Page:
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The Winning Cocktail for Strength



In Physical Intelligence terms, Strength refers to inner strength, confidence, resolve, appropriate risk taking, standing our ground and acting and speaking wisely and decisively without threatening others or feeling threatened.  

As human animals we have a natural negative bias. We have made it to the top of the food chain by anticipating and fighting off threats. As human beings with a highly developed pre-frontal lobe of the brain, we apply positive bias to a given situation with some success only if we understand what is happening. Unfortunately, our business and home environments can change rapidly, leading to uncertainty.  When that happens, our Physical Intelligence is crucial to resetting a positive mind-set. Developing our Physical Intelligence puts us firmly in the driver's seat of our own performance. 


Strength is the ability to fundamentally manage our threat response. This means managing cortisol and testosterone levels and developing behaviour that builds confidence and risk tolerance in ourselves and others. Until recently it was thought that high testosterone alone gave us competitive confidence. Research now shows that when cortisol is high, higher testosterone may actually decrease dominance and in turn motivate lower status, which means keeping cortisol levels low is vital to our performance. 


Here are a few of the many Physical Intelligence techniques that will help you build your strength through the effective use of posture, breath and physical movement:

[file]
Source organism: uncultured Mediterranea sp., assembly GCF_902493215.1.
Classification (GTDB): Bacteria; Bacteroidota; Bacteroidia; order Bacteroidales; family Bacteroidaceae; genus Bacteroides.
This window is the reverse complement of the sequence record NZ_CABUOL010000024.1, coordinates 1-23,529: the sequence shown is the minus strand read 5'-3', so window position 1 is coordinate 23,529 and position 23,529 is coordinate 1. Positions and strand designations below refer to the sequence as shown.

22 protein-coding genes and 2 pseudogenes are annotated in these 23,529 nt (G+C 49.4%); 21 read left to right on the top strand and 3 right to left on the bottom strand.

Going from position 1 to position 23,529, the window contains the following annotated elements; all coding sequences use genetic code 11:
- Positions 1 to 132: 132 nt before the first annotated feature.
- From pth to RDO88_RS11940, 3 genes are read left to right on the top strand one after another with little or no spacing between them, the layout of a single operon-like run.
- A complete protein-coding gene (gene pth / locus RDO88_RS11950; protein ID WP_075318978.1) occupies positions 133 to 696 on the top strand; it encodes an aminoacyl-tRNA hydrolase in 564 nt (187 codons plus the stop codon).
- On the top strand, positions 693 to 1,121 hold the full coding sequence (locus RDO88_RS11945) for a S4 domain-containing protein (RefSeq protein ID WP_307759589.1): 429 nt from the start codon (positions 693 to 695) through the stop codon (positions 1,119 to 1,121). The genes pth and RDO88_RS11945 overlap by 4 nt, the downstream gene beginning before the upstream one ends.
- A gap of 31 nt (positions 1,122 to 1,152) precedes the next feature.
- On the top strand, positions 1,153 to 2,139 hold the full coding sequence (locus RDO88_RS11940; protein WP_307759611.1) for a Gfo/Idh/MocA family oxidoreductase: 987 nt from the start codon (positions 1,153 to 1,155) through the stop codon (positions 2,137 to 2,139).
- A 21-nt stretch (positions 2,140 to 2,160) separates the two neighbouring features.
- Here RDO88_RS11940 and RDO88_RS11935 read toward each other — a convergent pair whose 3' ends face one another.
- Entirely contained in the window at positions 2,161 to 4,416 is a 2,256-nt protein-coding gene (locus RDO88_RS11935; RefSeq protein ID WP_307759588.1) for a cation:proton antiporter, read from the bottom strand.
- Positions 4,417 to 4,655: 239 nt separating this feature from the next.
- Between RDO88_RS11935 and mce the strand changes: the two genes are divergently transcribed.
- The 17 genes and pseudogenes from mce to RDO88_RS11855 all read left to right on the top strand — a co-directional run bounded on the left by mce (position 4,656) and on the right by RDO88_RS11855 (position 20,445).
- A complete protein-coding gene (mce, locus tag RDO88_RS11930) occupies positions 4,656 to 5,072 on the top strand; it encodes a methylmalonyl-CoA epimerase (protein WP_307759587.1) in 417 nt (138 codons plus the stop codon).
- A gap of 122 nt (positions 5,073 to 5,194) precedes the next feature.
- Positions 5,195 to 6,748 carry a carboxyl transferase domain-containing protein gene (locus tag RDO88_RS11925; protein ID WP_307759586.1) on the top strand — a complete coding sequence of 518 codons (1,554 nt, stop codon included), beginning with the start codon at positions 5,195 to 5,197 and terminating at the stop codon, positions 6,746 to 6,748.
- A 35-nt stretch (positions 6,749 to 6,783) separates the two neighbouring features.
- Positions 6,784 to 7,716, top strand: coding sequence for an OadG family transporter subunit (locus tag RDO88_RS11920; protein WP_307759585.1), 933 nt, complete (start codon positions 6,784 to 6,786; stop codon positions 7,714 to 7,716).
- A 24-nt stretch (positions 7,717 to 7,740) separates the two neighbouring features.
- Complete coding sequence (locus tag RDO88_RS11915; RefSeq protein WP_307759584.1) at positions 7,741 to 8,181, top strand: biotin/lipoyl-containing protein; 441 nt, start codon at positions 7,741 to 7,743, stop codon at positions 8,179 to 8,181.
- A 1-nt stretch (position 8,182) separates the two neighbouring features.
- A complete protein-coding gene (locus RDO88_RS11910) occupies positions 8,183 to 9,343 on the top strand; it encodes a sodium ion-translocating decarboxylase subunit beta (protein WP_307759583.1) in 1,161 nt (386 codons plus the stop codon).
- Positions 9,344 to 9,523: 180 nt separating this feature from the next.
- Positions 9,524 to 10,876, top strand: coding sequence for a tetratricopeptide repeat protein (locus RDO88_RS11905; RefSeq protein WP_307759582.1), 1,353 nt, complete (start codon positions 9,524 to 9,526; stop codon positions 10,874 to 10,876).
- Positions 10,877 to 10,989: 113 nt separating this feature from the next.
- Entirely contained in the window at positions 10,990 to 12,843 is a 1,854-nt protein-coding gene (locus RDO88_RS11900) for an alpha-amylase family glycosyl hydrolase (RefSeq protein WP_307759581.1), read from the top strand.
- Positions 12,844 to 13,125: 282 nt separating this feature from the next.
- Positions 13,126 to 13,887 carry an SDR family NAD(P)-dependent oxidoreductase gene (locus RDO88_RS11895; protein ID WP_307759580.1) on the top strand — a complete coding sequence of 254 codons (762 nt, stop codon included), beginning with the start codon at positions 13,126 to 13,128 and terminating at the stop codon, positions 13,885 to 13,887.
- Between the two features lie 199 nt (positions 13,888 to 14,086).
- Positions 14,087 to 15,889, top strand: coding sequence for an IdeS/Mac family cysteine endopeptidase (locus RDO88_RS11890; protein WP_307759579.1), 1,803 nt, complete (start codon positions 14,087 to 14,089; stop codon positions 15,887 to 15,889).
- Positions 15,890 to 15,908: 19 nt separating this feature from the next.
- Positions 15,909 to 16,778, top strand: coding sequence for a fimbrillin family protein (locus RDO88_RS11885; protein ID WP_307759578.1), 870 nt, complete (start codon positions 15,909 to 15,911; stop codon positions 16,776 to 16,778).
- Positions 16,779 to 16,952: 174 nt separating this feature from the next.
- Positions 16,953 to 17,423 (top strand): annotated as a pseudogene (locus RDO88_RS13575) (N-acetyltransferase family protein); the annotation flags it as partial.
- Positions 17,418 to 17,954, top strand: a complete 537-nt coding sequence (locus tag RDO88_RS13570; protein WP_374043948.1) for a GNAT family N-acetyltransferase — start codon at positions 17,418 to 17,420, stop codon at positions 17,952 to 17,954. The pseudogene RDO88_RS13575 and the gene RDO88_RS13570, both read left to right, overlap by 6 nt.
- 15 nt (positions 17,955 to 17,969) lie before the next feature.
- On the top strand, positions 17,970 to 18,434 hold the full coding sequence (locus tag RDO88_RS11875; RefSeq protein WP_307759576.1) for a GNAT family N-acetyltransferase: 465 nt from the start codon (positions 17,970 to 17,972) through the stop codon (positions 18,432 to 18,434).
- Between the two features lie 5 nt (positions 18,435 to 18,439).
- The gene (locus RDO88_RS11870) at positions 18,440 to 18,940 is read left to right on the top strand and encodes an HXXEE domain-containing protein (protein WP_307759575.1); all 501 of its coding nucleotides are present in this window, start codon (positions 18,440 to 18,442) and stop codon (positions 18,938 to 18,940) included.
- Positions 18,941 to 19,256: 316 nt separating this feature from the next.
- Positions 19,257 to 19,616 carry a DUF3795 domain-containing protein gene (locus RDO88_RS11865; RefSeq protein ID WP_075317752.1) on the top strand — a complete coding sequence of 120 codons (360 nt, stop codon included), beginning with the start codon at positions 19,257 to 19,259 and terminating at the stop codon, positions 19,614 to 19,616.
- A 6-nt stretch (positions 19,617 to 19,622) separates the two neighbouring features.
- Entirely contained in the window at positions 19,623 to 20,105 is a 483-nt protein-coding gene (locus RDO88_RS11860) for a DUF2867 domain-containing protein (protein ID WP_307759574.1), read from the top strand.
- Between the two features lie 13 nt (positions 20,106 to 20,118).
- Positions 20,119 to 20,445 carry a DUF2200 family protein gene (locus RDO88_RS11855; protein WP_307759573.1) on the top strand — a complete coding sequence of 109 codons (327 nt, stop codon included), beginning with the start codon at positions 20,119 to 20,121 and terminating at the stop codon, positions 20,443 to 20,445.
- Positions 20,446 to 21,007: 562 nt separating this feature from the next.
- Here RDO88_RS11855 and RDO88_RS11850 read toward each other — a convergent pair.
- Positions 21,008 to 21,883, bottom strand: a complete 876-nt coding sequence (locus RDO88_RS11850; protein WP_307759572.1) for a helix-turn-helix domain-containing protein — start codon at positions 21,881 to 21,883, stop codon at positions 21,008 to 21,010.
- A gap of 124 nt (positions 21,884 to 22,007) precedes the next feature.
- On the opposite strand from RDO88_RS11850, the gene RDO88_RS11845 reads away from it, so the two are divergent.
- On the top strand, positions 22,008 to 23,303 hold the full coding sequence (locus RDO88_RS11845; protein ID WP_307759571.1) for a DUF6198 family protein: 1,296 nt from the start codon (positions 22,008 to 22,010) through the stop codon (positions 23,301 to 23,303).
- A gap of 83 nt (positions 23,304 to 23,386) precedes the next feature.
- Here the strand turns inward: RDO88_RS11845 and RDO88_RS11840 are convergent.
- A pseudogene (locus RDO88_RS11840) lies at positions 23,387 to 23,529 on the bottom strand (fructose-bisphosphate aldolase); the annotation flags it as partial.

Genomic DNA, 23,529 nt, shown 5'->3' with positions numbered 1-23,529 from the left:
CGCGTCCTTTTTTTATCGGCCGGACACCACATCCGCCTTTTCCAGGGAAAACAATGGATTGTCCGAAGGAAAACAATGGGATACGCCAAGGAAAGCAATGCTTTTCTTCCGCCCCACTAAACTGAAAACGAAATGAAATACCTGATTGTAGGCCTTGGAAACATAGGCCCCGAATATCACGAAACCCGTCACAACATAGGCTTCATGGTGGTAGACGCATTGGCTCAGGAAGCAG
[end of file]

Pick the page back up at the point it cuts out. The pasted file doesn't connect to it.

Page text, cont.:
Building Confidence

  • Perfect your posture.  It impacts how we and those around us feel and perceive us.  With good posture we feel empowered, stronger, and more present and at ease.  Open, expansive posture projects confidence and leadership ability.

  • To reduce nerves and increase confidence, stand in a winner (starfish) pose for 2 minutes before key events (balancing cortisol and adrenalin).

  • Paced breathing helps us manage our response to demanding situations.  Use it daily to release acetylcholine (recovery chemical that counteracts adrenaline):  breathe diaphragmatically, smoothly and regularly, measure the length of each breath in and explore the counts comfortable for you (numbers don’t need to be even) – for at least 10 minutes a day.

Holding Your Ground and Managing Change

  • Being centred, puts everything in perspective; we feel confidence and inner strength.  To ‘ground’ yourself, feel the weight of the body on the ground/in the chair – rooted rather than ‘uptight’. Continue paced breathing, release tension throughout the body; place your centre of mass where you need it (move your body forwards sideways and backwards to find the optimal point); breathe down to below the navel (to your centre of gravity), and focus.  Repeat three times: Balance, Breathe, Focus

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